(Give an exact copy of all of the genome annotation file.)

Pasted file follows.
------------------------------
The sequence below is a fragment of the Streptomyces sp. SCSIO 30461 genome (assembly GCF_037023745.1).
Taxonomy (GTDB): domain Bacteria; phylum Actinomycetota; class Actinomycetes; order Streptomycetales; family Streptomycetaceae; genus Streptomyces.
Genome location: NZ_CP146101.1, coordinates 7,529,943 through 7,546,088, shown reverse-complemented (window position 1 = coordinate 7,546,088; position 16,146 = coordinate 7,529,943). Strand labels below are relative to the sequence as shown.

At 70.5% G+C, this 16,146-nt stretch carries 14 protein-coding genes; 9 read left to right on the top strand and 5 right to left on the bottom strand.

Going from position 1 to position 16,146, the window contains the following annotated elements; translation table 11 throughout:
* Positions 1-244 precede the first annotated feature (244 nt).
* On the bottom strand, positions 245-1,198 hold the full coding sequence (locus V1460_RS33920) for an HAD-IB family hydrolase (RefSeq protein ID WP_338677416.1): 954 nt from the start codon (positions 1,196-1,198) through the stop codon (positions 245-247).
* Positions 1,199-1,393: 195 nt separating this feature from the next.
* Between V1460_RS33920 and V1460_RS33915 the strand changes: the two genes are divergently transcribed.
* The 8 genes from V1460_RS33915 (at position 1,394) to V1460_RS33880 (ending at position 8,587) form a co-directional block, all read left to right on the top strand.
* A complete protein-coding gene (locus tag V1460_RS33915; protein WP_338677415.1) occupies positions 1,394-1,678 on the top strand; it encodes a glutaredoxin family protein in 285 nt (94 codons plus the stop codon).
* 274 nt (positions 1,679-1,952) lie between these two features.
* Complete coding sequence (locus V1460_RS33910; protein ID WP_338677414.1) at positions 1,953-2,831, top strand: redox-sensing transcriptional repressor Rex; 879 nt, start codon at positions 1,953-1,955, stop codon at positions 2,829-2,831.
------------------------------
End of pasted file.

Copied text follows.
The sequence below is a fragment of the Streptomyces sp. SCSIO 30461 genome (assembly GCF_037023745.1).
Taxonomy (GTDB): domain Bacteria; phylum Actinomycetota; class Actinomycetes; order Streptomycetales; family Streptomycetaceae; genus Streptomyces.
Genome location: NZ_CP146101.1, coordinates 7,529,943 through 7,546,088, shown reverse-complemented (window position 1 = coordinate 7,546,088; position 16,146 = coordinate 7,529,943). Strand labels below are relative to the sequence as shown.

At 70.5% G+C, this 16,146-nt stretch carries 14 protein-coding genes; 9 read left to right on the top strand and 5 right to left on the bottom strand.

Going from position 1 to position 16,146, the window contains the following annotated elements; translation table 11 throughout:
* Positions 1-244 precede the first annotated feature (244 nt).
* On the bottom strand, positions 245-1,198 hold the full coding sequence (locus V1460_RS33920) for an HAD-IB family hydrolase (RefSeq protein ID WP_338677416.1): 954 nt from the start codon (positions 1,196-1,198) through the stop codon (positions 245-247).
* Positions 1,199-1,393: 195 nt separating this feature from the next.
* Between V1460_RS33920 and V1460_RS33915 the strand changes: the two genes are divergently transcribed.
* The 8 genes from V1460_RS33915 (at position 1,394) to V1460_RS33880 (ending at position 8,587) form a co-directional block, all read left to right on the top strand.
* A complete protein-coding gene (locus tag V1460_RS33915; protein WP_338677415.1) occupies positions 1,394-1,678 on the top strand; it encodes a glutaredoxin family protein in 285 nt (94 codons plus the stop codon).
* 274 nt (positions 1,679-1,952) lie between these two features.
* Complete coding sequence (locus V1460_RS33910; protein ID WP_338677414.1) at positions 1,953-2,831, top strand: redox-sensing transcriptional repressor Rex; 879 nt, start codon at positions 1,953-1,955, stop codon at positions 2,829-2,831.